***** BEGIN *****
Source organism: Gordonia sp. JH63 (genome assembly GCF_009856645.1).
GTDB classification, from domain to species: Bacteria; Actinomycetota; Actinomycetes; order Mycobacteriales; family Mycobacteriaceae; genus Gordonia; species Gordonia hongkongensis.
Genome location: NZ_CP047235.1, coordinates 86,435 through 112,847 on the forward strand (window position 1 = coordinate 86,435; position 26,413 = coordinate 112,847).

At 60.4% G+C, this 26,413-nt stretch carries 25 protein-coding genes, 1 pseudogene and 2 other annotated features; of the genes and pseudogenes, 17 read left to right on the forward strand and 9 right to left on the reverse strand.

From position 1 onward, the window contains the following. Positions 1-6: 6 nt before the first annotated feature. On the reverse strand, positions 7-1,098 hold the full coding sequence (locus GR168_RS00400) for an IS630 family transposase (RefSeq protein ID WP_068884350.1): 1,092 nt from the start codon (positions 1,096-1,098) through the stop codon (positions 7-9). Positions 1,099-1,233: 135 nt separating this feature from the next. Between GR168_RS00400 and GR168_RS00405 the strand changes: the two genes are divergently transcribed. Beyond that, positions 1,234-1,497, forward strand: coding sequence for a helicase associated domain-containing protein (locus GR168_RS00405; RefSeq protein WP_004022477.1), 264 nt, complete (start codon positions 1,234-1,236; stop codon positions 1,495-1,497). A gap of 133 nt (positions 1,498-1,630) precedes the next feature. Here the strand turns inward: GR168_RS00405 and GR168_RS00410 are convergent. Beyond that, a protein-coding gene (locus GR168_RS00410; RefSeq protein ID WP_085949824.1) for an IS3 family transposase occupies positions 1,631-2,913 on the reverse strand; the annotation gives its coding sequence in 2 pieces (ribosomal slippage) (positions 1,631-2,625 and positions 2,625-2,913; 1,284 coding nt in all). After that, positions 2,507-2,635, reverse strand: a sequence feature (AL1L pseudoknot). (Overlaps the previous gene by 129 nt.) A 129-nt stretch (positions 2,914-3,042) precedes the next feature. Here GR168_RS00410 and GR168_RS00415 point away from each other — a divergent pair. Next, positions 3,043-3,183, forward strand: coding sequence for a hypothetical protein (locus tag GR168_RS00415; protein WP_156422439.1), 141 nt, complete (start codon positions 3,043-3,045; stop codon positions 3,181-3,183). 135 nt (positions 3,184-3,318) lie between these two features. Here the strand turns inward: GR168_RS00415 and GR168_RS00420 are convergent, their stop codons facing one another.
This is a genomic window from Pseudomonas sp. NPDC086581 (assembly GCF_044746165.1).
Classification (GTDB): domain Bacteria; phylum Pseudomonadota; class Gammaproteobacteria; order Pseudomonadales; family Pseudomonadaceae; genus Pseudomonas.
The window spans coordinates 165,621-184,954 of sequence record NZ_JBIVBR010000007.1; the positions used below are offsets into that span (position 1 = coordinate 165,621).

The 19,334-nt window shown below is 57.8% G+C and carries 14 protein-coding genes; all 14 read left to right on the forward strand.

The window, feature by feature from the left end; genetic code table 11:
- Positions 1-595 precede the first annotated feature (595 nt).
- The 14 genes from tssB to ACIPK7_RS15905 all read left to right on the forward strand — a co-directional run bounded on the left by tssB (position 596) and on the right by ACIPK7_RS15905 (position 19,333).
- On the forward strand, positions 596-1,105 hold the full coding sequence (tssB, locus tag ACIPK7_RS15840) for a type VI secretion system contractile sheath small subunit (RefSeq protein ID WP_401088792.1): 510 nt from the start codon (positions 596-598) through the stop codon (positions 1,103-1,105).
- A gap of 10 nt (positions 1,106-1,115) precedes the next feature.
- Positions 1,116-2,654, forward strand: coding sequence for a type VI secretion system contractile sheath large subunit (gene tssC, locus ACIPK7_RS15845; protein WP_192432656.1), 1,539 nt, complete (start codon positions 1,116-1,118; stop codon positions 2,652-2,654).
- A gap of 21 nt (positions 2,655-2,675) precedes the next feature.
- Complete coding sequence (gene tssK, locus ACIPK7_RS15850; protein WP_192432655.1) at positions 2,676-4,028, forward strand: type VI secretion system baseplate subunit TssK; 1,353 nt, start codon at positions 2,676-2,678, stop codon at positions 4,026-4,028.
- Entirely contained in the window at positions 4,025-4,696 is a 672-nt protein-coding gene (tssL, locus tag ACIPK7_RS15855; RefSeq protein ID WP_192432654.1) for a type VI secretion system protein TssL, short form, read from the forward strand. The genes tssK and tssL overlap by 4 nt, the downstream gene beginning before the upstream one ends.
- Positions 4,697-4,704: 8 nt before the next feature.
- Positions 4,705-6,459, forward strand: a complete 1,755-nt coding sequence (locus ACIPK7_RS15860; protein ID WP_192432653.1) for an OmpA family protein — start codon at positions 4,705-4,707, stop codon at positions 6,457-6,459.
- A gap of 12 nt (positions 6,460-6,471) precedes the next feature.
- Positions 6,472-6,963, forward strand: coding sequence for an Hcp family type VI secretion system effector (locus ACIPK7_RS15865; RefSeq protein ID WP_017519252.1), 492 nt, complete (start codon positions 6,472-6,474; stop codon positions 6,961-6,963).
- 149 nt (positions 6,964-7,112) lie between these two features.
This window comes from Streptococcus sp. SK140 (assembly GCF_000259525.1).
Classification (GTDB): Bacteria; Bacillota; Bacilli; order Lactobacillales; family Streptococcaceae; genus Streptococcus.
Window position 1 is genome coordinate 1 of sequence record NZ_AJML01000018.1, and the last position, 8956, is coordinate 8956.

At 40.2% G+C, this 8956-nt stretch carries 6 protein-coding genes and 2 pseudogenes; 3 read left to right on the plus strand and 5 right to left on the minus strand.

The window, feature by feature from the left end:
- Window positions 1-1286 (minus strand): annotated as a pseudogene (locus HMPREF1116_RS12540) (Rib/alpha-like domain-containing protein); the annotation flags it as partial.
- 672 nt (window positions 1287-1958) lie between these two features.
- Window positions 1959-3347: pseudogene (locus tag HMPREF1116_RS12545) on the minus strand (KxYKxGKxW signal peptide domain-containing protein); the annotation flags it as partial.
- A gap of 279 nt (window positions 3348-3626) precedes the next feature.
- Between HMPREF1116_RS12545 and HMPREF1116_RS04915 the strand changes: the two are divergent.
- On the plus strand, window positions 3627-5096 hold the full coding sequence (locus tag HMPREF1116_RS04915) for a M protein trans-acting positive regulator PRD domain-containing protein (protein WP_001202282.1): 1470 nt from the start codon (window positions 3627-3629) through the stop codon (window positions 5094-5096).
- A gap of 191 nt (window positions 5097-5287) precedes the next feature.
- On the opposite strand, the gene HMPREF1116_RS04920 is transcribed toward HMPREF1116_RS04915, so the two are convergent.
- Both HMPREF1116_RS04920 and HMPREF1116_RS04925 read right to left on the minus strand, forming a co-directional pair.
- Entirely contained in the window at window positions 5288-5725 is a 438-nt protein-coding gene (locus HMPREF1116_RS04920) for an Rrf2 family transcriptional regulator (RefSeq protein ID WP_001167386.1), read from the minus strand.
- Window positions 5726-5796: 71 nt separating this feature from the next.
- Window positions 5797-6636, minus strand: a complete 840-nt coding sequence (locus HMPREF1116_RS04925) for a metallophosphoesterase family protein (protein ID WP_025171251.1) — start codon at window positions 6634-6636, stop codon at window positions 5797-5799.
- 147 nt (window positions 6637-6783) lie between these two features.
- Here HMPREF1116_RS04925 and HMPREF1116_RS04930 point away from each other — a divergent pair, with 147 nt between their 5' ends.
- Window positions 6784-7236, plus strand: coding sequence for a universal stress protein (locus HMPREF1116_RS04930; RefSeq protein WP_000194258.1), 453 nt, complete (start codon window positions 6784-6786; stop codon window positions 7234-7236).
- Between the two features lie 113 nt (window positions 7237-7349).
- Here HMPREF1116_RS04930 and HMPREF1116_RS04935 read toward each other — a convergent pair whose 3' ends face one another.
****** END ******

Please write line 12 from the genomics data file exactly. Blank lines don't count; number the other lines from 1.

- The 14 genes from tssB to ACIPK7_RS15905 all read left to right on the forward strand — a co-directional run bounded on the left by tssB (position 596) and on the right by ACIPK7_RS15905 (position 19,333).